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Jo Tuhoro (Hamua) grew up in a 2 bedroom whare built by her Koro Charlie. Nurtured by her nanny and koro, and surrounded by her many aunties, uncles and cousins, Jo remembers how Tūhoe values and beliefs were instilled in her from a young age.
 
“Our grandparents taught us that family should always be your focal point and it is here in this home that I learnt about Tūhoetana.”
 
Now married with three tamariki, she instills values of whānaungatanga into her own family.
 
“My family’s holistic wellbeing comes first, and as a Wife & Mother, my role is and will always be to support, love, teach and encourage those around me.  At times it is a challenging role, but one that will continue to help me grow with my Whanau.”
 
Grit and whānau are also the core values that influence her mahi.
 
jo tuhoro jpeg
 
“The same concepts apply with my mahi by putting people’s wellbeing first and truly understanding what it is that they need, and how I can help them achieve that…it is one of the most rewarding and priceless roles that I could have. Investing into the future of our tamariki and our community is what drives me.” 
 
Just over two years ago, Jo began studying real estate and took a position as a receptionist for Real Deal Real Estate in Whakatane. With a lot of determination and the support of her whānau, Jo was able to fulfil her ambition of becoming a licensed Real Estate agent. 
 
 “My first house that I sold was in a rural town and at the time the dwelling would require a large amount of renovation. Coming from 11 years in the healthcare industry, and having never been in sales before, selling this dwelling was not only a confidence booster but also gave me a sense of achievement and excitement all at once”.
 
Jo says she is keen to contribute back to her iwi by providing sales support and guidance to those who are looking to sell or purchase property. She says she enjoys meeting people from all walks of life, learning what is important for them and their whānau, and helping them to achieve their goals.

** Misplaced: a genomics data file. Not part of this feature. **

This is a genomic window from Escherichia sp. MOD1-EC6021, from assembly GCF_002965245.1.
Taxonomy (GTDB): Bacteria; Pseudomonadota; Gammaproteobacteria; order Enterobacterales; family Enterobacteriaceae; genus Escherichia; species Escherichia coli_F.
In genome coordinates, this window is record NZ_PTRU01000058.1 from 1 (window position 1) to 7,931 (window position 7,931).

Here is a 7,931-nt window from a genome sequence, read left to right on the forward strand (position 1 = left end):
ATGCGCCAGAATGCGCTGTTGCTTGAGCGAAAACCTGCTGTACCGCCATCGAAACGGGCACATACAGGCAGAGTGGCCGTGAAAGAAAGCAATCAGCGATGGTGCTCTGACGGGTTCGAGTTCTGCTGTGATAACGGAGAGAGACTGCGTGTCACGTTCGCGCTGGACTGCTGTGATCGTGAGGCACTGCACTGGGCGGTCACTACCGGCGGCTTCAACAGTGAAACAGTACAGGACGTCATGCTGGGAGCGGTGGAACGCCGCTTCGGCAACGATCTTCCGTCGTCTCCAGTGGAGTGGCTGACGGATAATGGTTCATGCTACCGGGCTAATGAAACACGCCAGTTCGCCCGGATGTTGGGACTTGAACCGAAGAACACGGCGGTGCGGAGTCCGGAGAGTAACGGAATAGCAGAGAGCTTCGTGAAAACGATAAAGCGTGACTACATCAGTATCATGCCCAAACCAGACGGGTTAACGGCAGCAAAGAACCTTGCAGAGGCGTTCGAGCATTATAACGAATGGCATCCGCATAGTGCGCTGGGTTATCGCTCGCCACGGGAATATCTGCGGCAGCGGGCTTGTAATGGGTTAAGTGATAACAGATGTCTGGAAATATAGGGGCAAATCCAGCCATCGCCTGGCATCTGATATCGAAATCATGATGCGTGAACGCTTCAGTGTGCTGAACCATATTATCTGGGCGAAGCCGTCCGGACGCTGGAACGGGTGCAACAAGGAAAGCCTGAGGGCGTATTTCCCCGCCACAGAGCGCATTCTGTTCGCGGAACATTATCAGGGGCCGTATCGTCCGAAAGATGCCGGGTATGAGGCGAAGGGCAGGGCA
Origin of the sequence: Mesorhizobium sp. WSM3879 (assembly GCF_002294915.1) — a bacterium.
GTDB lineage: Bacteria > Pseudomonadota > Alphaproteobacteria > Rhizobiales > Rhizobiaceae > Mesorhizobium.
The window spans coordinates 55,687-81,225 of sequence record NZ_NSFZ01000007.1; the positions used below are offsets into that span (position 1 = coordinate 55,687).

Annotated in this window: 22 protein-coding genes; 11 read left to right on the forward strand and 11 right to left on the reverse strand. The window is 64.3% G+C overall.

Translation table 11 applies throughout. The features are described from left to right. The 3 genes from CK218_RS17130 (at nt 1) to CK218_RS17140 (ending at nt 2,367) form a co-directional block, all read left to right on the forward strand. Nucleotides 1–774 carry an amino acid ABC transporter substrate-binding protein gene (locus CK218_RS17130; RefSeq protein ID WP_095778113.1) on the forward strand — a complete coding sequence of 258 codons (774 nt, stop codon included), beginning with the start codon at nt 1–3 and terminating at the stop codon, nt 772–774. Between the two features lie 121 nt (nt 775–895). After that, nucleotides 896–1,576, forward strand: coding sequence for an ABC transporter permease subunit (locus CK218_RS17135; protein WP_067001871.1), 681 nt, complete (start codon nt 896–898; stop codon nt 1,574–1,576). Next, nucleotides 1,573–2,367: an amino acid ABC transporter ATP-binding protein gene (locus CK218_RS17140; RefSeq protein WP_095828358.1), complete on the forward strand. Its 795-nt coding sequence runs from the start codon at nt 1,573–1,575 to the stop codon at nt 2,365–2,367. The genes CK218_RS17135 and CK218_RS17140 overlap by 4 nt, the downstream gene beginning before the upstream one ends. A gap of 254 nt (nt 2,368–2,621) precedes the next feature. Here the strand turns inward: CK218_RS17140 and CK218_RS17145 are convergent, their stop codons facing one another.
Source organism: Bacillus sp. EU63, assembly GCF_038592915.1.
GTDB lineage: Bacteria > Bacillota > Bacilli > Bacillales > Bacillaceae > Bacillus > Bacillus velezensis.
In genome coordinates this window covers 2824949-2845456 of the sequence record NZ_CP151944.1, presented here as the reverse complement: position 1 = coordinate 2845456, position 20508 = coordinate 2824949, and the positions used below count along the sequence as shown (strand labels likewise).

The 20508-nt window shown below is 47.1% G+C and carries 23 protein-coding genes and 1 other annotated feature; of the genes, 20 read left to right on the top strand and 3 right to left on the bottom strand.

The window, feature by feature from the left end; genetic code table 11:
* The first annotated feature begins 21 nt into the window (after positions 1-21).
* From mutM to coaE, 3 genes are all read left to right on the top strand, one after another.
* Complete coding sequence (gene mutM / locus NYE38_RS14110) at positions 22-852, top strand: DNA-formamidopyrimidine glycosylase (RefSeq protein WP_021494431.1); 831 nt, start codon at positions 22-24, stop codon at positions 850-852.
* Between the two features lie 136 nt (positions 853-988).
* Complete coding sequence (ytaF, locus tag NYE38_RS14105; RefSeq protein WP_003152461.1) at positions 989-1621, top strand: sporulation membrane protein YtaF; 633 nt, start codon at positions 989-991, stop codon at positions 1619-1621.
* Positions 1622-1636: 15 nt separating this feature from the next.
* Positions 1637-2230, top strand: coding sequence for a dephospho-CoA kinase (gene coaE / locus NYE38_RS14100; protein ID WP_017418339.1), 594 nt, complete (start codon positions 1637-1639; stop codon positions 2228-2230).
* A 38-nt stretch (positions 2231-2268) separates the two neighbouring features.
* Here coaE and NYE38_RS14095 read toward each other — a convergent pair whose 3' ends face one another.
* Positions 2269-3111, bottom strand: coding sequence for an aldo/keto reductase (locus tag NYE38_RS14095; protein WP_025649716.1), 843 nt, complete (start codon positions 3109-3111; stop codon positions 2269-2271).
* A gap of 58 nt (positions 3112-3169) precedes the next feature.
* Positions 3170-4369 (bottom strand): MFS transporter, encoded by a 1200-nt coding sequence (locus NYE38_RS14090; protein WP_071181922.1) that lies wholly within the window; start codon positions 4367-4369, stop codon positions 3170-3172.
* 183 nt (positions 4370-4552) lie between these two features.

“Know what you want in a home, the features, the size, the location. Take your time, look around and don’t rush into buying or selling any property. Talk to a financial advisor or your Financial Institution to find out how much you could borrow. Check all options available to you and ask the necessary questions. If you feel you need to ask the question, ask it!”
 
Jo also looks forward to the future of real estate in Tūhoe - Te Urewera.
 
“I believe that with the correct policies, procedures, initiatives and support mechanisms in place, the future of real estate in Tūhoe Te Urewera would not only be promising, but successful. By implementing these initiatives, Tūhoe will be able to preserve, maintain the land and build sustainable living for future generations whether it be on Whanau land or through the concept of Papakainga. It would be amazing to see an increase in development of homes for whanau by whanau to reinvigorate our Rohe and get back to our grassroots.”
 
Jo describes her own dream home as a sustainable, eco-friendly dwelling on a medium sized block of land. 
 
“A house is a building with walls, but a home is made when it is filled with love and whānau.”
 
If you are looking to sell or purchase property call in and see Jo at Real Deal Real Estate, 44 Domain Road, Whakatane.
 
 
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Tuhoe Real Estate

22 March 2017

Jo Tuhoro (Hamua) grew up in a 2 bedroom whare built by her Koro Charlie. Nurtured by her nanny and koro, and surrounded by her many aunties, uncles and cousins, Jo remembers how Tūhoe values and beliefs were instilled in her from a young age.   “Our grandparents taught us that family should always be your focal point and it...